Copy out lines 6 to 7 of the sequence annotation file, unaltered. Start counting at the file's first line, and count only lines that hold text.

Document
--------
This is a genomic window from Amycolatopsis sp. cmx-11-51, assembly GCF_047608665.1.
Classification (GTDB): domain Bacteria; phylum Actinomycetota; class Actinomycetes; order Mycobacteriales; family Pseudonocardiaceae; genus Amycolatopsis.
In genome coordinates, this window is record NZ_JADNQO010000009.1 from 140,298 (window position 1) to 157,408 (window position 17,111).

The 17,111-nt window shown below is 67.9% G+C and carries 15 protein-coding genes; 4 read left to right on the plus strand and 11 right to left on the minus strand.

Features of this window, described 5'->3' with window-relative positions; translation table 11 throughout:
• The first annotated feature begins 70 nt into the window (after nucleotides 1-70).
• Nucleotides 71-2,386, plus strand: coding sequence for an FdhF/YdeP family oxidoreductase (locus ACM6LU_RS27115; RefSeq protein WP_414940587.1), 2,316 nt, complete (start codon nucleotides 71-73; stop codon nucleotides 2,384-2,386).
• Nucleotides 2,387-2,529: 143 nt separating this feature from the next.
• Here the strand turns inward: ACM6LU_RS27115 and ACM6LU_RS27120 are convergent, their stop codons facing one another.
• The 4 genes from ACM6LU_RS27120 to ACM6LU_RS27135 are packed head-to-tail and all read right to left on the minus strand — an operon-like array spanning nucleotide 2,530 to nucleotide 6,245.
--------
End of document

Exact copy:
• The first annotated feature begins 70 nt into the window (after nucleotides 1-70).
• Nucleotides 71-2,386, plus strand: coding sequence for an FdhF/YdeP family oxidoreductase (locus ACM6LU_RS27115; RefSeq protein WP_414940587.1), 2,316 nt, complete (start codon nucleotides 71-73; stop codon nucleotides 2,384-2,386).